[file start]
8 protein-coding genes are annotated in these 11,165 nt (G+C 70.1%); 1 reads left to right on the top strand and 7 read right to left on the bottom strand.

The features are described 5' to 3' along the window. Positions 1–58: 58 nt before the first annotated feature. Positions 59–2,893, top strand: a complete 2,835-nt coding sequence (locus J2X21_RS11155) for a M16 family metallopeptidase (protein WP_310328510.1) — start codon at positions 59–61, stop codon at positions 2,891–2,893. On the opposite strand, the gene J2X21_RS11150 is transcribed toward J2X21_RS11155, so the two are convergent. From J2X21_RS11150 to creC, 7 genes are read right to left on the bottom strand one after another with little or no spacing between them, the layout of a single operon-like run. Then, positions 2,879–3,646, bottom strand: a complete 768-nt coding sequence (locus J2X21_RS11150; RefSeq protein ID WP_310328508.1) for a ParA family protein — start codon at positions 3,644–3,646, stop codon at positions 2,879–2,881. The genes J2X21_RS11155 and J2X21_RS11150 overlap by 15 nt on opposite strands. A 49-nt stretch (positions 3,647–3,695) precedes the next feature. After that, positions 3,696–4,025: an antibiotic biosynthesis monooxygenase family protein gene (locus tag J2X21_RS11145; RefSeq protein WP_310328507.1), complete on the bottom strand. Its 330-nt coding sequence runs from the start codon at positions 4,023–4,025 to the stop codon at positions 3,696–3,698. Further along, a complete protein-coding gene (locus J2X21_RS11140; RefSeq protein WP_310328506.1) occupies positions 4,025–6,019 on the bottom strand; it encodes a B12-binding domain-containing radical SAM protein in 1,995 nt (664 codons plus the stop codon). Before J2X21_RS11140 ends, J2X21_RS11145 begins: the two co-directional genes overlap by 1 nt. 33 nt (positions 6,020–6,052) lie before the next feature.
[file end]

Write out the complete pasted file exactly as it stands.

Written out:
8 protein-coding genes are annotated in these 11,165 nt (G+C 70.1%); 1 reads left to right on the top strand and 7 read right to left on the bottom strand.

The features are described 5' to 3' along the window. Positions 1–58: 58 nt before the first annotated feature. Positions 59–2,893, top strand: a complete 2,835-nt coding sequence (locus J2X21_RS11155) for a M16 family metallopeptidase (protein WP_310328510.1) — start codon at positions 59–61, stop codon at positions 2,891–2,893. On the opposite strand, the gene J2X21_RS11150 is transcribed toward J2X21_RS11155, so the two are convergent. From J2X21_RS11150 to creC, 7 genes are read right to left on the bottom strand one after another with little or no spacing between them, the layout of a single operon-like run. Then, positions 2,879–3,646, bottom strand: a complete 768-nt coding sequence (locus J2X21_RS11150; RefSeq protein ID WP_310328508.1) for a ParA family protein — start codon at positions 3,644–3,646, stop codon at positions 2,879–2,881. The genes J2X21_RS11155 and J2X21_RS11150 overlap by 15 nt on opposite strands. A 49-nt stretch (positions 3,647–3,695) precedes the next feature. After that, positions 3,696–4,025: an antibiotic biosynthesis monooxygenase family protein gene (locus tag J2X21_RS11145; RefSeq protein WP_310328507.1), complete on the bottom strand. Its 330-nt coding sequence runs from the start codon at positions 4,023–4,025 to the stop codon at positions 3,696–3,698. Further along, a complete protein-coding gene (locus J2X21_RS11140; RefSeq protein WP_310328506.1) occupies positions 4,025–6,019 on the bottom strand; it encodes a B12-binding domain-containing radical SAM protein in 1,995 nt (664 codons plus the stop codon). Before J2X21_RS11140 ends, J2X21_RS11145 begins: the two co-directional genes overlap by 1 nt. 33 nt (positions 6,020–6,052) lie before the next feature.